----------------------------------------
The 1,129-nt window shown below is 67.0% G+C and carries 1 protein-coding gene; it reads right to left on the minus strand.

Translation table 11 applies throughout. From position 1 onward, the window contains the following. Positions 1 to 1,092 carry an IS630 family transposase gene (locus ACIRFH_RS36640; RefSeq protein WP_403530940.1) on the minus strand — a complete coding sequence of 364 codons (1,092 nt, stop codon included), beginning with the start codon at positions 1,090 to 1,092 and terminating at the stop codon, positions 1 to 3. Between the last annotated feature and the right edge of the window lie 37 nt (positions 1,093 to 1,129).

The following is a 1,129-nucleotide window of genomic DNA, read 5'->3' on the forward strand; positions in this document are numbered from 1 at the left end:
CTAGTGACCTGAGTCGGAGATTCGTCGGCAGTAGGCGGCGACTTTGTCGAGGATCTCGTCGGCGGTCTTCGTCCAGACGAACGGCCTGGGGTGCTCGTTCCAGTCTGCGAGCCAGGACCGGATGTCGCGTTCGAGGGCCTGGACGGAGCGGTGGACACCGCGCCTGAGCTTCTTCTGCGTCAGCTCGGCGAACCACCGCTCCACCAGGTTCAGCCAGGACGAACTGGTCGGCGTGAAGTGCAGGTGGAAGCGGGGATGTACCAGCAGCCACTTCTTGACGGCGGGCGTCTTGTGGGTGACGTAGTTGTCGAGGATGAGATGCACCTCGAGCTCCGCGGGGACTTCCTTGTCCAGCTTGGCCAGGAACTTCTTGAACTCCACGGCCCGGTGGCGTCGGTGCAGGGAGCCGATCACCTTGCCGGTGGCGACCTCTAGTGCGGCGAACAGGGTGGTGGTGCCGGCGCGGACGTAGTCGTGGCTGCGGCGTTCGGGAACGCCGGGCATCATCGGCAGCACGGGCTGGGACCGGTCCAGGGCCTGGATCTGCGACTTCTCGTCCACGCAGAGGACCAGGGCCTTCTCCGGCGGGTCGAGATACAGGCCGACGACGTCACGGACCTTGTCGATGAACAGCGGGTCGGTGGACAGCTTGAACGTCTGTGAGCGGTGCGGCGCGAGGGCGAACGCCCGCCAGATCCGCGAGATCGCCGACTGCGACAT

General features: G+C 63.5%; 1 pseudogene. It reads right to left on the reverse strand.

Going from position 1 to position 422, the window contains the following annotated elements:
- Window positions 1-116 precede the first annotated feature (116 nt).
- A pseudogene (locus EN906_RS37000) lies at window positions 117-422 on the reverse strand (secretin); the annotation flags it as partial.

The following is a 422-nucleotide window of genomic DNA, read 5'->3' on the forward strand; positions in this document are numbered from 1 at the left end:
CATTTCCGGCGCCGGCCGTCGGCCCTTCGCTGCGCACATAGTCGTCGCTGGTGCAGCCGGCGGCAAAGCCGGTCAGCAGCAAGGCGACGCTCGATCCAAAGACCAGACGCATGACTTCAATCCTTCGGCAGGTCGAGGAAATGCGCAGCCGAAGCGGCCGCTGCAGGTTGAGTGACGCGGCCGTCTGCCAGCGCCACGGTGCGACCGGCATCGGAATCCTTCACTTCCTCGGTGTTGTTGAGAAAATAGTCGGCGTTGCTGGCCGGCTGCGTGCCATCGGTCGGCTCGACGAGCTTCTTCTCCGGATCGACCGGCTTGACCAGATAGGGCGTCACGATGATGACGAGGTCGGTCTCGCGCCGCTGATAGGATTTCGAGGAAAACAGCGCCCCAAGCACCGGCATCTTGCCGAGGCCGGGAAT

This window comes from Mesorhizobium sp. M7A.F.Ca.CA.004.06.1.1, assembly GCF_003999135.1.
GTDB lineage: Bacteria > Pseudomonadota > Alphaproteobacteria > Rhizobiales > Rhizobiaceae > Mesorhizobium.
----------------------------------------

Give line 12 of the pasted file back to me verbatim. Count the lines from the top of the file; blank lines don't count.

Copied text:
GTDB lineage: Bacteria > Pseudomonadota > Alphaproteobacteria > Rhizobiales > Rhizobiaceae > Mesorhizobium.